Tagged disease

Epidemic Obesity: Adaptation Gone Wild

Obesity is unnatural, but it’s natural to try for it.

titian_venus_mirrorThis morning I sat on a panel for medical students; the subject was obesity. Nationally, as anyone who hasn’t been hiding under a rock knows, the picture is not pretty-in fact it’s pretty ugly. By the standard definition, obesity means a Body Mass Index (BMI; weight in kilos over height in meters squared) above 30, and in about 15 years starting in 1990 we went from 22 percent to 33 percent obese.

Now, I don’t care what you call it or Read more

The Crab in the Breast

In breast cancer, promising approaches of twenty years ago are still…promising.

Today I talked about breast cancer to an audience already energized about Breast Cancer Awareness Month. Among other things, I told them that diseases need lobbies, and that breast cancer has one, having learned from the AIDS awareness movement, which in a momentous few years in the 1980s turned our country toward committed prevention.

But in breast cancer, science has made limited progress Read more

Swine, Flu and Us

It’s always wrong to panic, but it’s never wrong to be prepared.

There is an ancient relationship between humanity on the one side, and parasites, microbes, and viruses on the other. It has been rightly called an evolutionary arms race—or more exactly, a series of them—and I will return to that idea in a moment.

But the writer in me prefers another metaphor, used by the virologist Richard Krause as the title of a book: The Restless Tide. As the subtitle explains, Read more

Obesity

Is obesity an epidemic? Is it even a disease? Semantics aside, it’s huge and growing burden.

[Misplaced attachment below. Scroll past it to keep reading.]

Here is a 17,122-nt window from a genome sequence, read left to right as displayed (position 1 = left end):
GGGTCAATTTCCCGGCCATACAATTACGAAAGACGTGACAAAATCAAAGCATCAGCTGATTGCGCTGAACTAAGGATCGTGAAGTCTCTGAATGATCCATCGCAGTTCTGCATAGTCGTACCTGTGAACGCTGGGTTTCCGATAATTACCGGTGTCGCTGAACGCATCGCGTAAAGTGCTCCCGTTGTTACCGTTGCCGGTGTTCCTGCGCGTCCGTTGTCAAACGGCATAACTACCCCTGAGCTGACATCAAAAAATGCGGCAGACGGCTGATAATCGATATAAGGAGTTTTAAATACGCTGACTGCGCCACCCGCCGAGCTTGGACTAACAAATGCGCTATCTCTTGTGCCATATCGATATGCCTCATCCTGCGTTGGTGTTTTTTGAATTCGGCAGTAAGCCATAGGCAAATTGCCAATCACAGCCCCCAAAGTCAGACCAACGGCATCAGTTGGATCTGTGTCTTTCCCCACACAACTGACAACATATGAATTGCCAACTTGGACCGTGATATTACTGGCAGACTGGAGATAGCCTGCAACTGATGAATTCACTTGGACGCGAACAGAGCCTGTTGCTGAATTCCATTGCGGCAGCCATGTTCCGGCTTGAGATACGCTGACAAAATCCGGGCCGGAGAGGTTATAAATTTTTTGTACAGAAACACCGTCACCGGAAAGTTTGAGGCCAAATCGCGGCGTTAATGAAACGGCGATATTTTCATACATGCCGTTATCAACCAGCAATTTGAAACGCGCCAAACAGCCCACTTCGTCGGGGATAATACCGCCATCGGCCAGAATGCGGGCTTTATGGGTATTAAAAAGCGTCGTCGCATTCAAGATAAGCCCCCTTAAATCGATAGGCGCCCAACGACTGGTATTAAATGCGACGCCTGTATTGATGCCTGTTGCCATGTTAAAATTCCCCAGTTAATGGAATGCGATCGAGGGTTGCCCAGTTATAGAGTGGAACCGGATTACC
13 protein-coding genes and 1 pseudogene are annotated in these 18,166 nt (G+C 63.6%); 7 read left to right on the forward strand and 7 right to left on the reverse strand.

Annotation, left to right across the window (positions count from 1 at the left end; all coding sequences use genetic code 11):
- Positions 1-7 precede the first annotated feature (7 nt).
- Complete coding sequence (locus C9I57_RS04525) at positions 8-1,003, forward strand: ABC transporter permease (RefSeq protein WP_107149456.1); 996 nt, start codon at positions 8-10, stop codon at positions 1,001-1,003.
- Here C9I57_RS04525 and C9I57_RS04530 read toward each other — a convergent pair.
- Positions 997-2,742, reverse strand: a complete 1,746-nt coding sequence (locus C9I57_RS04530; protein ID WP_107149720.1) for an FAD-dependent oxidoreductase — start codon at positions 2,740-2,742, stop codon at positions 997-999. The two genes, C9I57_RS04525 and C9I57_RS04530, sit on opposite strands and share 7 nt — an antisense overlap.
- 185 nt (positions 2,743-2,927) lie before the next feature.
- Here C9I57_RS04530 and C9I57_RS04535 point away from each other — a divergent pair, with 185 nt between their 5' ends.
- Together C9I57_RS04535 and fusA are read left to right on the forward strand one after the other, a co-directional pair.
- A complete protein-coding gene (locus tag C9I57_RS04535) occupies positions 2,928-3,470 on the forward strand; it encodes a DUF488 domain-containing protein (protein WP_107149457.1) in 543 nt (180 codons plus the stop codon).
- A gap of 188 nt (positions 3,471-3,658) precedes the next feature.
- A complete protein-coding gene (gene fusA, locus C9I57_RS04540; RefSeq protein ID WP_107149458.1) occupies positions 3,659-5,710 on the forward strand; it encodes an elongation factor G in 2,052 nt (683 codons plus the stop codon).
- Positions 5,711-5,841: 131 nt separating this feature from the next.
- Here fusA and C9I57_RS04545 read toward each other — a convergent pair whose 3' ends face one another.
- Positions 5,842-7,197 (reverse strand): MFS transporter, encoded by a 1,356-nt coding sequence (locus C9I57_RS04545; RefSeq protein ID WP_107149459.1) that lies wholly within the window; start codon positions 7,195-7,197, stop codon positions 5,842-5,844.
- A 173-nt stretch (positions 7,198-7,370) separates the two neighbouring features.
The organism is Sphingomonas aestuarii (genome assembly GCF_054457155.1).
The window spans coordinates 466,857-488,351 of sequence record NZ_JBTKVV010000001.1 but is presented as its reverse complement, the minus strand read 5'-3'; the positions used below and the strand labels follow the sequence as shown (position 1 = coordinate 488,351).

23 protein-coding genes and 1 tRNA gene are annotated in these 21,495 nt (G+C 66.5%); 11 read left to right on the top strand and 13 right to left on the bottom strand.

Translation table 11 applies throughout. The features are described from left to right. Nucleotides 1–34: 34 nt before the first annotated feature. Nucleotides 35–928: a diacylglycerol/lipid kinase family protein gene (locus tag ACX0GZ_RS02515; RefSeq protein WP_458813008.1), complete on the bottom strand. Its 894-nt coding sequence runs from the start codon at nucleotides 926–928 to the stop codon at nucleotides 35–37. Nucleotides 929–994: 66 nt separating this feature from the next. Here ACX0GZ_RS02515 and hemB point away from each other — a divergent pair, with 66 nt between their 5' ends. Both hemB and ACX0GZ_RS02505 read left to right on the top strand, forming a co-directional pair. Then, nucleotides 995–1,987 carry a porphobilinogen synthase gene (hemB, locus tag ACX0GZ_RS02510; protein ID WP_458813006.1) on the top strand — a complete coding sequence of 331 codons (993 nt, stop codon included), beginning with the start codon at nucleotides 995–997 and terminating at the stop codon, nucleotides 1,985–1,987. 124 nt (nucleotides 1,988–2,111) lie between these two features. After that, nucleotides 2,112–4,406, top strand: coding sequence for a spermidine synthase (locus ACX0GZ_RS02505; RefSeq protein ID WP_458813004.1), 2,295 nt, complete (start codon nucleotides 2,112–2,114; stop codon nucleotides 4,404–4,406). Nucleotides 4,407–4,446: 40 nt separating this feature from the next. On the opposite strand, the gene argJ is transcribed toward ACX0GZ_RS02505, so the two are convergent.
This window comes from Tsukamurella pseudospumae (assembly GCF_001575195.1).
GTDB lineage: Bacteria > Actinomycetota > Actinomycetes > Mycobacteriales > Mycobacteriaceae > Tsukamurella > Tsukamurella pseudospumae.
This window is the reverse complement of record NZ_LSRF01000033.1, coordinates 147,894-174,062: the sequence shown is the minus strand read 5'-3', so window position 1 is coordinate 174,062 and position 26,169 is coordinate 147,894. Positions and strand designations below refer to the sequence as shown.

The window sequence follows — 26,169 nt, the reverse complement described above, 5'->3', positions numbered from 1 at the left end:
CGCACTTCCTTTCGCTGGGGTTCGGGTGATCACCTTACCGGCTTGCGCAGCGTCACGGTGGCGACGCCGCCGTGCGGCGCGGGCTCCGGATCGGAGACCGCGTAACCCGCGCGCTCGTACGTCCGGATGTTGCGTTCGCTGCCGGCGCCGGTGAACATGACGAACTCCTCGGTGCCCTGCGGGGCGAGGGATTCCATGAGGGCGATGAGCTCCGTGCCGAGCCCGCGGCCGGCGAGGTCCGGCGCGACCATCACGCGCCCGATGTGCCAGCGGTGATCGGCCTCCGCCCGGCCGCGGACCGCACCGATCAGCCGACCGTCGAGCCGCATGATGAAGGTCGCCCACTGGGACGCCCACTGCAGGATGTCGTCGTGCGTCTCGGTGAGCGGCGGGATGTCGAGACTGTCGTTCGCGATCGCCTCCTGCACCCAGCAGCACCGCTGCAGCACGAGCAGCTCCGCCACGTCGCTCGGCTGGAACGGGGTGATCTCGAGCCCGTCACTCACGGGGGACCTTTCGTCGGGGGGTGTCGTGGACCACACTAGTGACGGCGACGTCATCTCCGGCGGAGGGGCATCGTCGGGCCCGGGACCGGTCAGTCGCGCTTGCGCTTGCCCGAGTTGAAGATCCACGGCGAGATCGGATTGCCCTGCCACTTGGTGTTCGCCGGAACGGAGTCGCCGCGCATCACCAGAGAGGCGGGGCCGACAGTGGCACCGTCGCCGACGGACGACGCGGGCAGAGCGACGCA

boys eatingI’m writing this in an airport, and a couple of hours ago as a line of passengers filed past me in the airplane aisle, I noticed, as I often do, that some of them were not just overweight—many are that—but obese. I remembered from yesterday’s news that some airlines are considering charging such people for two seats. It seems unfair, and yet… Read more

Who’s Delusional? 2

Thank "goodness," for sure, but stop and ask yourself how the goodness might have come about.

I have to say that at the Salk Institute "Beyond Belief 2006" conference, I was most moved and impressed by the philosopher Dan Dennett's contribution. It was phoned-or I guess emailed-in, because the poor guy was flat on his back in a hospital bed recovering from a dissecting aortic aneurysm.
Read more

Eat Like a Hunter-Gatherer

An excellent new study once again takes us back to the future.

Last week’s issue of The New England Journal of Medicine carried another powerful vindication of The Paleolithic Prescription, a book co-authored by Boyd Eaton, Marjorie Shostak and me just twenty years ago. Boyd and I fired the first salvo in the same journal in 1985, with an article called “Paleolithic Nutrition.”
Read more

In Sickness and In Wealth

"Maladaptive" habits help the poor cope with their stressful lives, and the best healers don't blame them.

I recently had the privilege of "shadowing" one of the best docs I know as she made hospital rounds at Grady. Grady is one of those places-like Los Angeles County Hospital, Cook County Hospital in Chicago, and Kings County in Brooklyn where I volunteered as a high school kid-
Read more